The Case for a Possible Brexit and Its Impact on the Uk Economy

1602 Words Apr 25th, 2016 7 Pages
The case for a possible Brexit and its impact on the UK economy is one that has been widely discussed over the years, given the significant economic effects it imposes on both parties involved. The UK taking up its membership into the EU in 1973 following its establishment in 1967 enabled vast benefits of free trade to be shared amongst members of this trading bloc. However, over a quarterly time series from 1999 to 2014 the UK has been noted to have run a relatively large balance of trade deficit in terms of its trade in goods with the EU (see figure 2), and as such lays emphasis on the UK’s lack of competitiveness, specifically in its manufacturing industry.

The importance of the EU has increasingly become more significant in terms of
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With regards to the UK’s total trade in goods with the rest of the world, an increase in the balance of trade deficit of 103.8% from 1999 to 2014 was also recognised. From figure 3, the largest deficit occurred in Q3 of 2011 with a value of -£15997 and the smallest in Q2 of 1999. Figure 3: ONS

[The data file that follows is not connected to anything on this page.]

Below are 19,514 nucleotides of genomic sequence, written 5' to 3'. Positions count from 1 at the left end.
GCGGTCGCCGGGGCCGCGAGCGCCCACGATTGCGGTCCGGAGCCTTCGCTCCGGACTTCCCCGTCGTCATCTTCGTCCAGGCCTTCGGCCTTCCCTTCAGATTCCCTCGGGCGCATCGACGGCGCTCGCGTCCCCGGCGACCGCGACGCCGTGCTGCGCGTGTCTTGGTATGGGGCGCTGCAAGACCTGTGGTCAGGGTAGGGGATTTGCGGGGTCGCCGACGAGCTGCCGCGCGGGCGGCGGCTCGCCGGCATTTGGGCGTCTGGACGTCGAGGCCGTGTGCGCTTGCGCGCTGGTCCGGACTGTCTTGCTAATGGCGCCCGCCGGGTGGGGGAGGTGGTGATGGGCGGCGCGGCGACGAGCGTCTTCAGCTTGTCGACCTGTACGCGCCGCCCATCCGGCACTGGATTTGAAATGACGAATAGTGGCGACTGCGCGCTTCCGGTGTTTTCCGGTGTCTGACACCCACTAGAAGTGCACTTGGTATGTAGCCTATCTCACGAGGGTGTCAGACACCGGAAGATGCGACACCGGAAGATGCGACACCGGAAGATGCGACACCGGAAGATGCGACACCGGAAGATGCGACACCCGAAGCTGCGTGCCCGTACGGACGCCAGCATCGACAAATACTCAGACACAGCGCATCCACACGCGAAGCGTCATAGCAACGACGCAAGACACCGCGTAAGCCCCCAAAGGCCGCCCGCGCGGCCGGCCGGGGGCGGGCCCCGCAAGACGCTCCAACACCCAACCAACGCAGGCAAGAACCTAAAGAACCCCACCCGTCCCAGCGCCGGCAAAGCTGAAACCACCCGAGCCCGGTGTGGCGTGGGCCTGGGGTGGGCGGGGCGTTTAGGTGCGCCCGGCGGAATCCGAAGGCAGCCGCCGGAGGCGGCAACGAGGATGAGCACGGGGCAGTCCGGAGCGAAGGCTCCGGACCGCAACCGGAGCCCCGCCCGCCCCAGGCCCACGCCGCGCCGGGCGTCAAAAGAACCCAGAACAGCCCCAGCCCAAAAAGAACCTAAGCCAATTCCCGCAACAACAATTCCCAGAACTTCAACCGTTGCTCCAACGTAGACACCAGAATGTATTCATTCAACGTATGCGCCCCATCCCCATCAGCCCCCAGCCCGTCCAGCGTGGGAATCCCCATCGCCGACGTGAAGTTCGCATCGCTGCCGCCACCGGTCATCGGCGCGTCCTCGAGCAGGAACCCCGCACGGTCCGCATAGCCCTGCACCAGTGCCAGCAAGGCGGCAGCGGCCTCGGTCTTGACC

Although the UK experienced a persistent deficit in terms of its total trade with non-EU countries and the EU, its deficit with non-EU countries were less significant in terms of its magnitude when compared with countries within the EU. This could further be examined using the gradient from each graph from figure 2 and 3. The gradient in figure 2 at -245.03 being steeper than that of figure 3 signifies a greater balance of trade deficit with the EU.

In the evaluation of the quarterly time series, it could be stated that the current account might not necessarily be a good measure to analyse the importance of the EU as a trading partner because the UK is not an export-led country of goods and so it would be wrong to compare it with other EU countries that have surpluses in their balance of trade. From figure 2, the UK was seen to have had a persistent balance of trade deficit with the EU as imports were increasing by 4.98% and exports by 2.79% per annum. This makes the UK seem relatively uncompetitive when compared to other members of the EU such as Germany and Belgium who are net exporters of goods and therefore are able to achieve surpluses of €44.6 billion and

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